Plan4Health Nashua in the News: 

By Jeanie Holt, NHPHA Public Policy Committee Co-Chair

I will not take up time and space to repeat the content of the Health in All Policies (HIAP). (If you are not receiving this weekly legislative update, please send an email to to be added to the distribution list.) As you know, this year’s legislative session features many bills critical for public health from efforts to limit women’s access to affordable reproductive health and preventive services, to re-authorizing NH Health Protection Program (Medicaid expansion), to a bill that would severely limit public health’s ability to gather critical data from students in public schools, to legislatiion surrounding various aspects of clean energy.  We aslo contintue to work with a legislative task force and state health officials on issues surrounding food safety.Please follow our work by reading HIAP.

Of note, the Public Policy Committee celebrates our accomplishments in 2015:

·       21 issues of Health in All Policies published

·       87% of membership survey respondents reported reading HIAP and one commented, “the content is fantastic!”

·       8 of NHPHA’s current policy statements reviewed and revised if needed

·       2 new policy statements drafted and sent to the Board; Social Justice and Health adopted in October, Climate Change and Health adopted January, 2016.

To join the NHPHA Public Policy Committee send an email of interest to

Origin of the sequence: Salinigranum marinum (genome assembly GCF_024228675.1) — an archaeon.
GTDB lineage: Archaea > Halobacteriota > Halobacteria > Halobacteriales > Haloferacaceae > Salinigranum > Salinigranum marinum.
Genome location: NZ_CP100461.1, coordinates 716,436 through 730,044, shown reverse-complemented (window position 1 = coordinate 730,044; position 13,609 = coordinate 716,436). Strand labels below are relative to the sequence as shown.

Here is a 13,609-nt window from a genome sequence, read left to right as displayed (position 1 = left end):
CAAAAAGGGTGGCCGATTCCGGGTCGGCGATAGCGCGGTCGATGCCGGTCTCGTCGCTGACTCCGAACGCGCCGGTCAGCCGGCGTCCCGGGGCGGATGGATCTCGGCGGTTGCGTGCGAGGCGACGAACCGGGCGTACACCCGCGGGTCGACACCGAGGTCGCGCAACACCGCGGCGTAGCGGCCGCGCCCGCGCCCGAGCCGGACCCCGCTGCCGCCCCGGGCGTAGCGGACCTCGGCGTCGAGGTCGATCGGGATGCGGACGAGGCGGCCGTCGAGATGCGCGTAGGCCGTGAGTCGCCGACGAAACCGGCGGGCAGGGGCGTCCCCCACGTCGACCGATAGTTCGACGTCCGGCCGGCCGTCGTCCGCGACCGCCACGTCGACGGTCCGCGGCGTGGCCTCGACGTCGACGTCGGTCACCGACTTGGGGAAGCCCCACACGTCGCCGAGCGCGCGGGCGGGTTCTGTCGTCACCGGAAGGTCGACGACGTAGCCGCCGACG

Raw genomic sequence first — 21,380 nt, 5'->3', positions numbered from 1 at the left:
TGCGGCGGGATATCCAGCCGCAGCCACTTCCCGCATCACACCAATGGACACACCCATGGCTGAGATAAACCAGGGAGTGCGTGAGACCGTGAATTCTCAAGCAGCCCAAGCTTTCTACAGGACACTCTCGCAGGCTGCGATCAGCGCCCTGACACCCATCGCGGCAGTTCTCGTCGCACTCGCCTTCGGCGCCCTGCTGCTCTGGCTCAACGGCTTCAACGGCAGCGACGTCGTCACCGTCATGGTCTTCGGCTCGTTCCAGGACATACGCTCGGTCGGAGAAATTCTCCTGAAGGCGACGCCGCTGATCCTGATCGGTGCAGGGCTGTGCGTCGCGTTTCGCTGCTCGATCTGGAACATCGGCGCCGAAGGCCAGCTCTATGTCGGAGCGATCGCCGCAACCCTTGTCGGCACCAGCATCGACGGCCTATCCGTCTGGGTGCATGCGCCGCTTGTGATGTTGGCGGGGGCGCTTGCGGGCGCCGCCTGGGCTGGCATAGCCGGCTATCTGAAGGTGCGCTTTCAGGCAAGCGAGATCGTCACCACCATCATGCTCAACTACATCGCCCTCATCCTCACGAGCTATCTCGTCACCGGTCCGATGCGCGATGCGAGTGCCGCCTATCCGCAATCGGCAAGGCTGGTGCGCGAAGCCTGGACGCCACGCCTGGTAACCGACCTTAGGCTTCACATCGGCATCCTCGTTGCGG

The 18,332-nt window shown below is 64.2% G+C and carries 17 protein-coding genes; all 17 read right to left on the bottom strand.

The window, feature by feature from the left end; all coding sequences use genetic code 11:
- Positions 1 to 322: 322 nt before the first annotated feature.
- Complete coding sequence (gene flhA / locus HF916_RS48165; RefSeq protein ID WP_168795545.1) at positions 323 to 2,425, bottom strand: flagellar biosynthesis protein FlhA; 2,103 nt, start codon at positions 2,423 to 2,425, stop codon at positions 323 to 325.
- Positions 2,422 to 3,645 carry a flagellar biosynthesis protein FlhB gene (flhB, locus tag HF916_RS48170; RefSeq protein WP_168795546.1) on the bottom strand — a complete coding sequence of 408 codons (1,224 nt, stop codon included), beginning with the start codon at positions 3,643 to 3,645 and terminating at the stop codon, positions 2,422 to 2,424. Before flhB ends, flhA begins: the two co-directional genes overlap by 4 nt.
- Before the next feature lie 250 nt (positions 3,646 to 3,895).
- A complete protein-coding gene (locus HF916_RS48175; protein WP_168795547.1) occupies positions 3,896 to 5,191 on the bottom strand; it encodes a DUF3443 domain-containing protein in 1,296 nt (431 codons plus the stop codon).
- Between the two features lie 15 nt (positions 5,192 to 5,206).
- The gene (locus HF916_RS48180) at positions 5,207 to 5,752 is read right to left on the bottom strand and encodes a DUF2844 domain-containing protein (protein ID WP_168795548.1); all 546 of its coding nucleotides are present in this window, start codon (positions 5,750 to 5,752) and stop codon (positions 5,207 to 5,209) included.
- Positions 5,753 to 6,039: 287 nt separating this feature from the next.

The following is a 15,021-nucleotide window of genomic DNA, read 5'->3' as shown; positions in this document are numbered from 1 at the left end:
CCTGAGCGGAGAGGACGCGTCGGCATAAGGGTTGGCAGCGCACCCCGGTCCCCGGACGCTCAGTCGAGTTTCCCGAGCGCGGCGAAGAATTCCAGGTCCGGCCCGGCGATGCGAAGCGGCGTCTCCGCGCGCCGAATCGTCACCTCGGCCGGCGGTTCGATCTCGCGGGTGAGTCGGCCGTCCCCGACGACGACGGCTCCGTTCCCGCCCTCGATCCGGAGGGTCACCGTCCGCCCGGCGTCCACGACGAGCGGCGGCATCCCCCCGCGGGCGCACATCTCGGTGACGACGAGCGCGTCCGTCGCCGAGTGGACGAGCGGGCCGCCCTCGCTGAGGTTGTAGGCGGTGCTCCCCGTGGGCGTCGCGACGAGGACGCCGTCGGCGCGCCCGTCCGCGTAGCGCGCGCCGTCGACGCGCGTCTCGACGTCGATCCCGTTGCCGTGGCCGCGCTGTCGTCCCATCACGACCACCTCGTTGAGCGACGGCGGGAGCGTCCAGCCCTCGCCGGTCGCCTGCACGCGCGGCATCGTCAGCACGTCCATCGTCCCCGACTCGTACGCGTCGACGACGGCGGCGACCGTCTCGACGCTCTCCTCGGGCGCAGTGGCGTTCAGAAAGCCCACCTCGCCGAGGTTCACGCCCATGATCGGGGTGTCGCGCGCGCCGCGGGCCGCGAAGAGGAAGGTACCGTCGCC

Be part of an active team working for good public health policy!


By Jeanie Holt

APHA--the Go-To Resource on Public Health

As you know, NHPHA is affiliated with the American Public Health Association. This is a multi-directional partnership. APHA depends on affiliates for on-the-ground expertise (both technical and political) on all public health topics. APHA depends on affiliates to get the word out on Federal legislation and to raise many voices in advocating for good public health policy. In turn, APHA provides us with resources for advocacy. Possibly the most critical resource is APHA’s policy statements. From mandating flu vaccine for health care personnel to nutrition to climate change, policy statements are the most complete analysis of the current science on a topic (search for a policy statement here). But the policy statements are not easy to read. They are long, detailed, and scientific. So APHA publishes fact sheets, info graphics, and videos to help us make the case. See, for example, the infographic “Can we become the healthiest nation (in one generation)?”. I could write much more about the importance of the two-way relationship between NHPHA and APHA.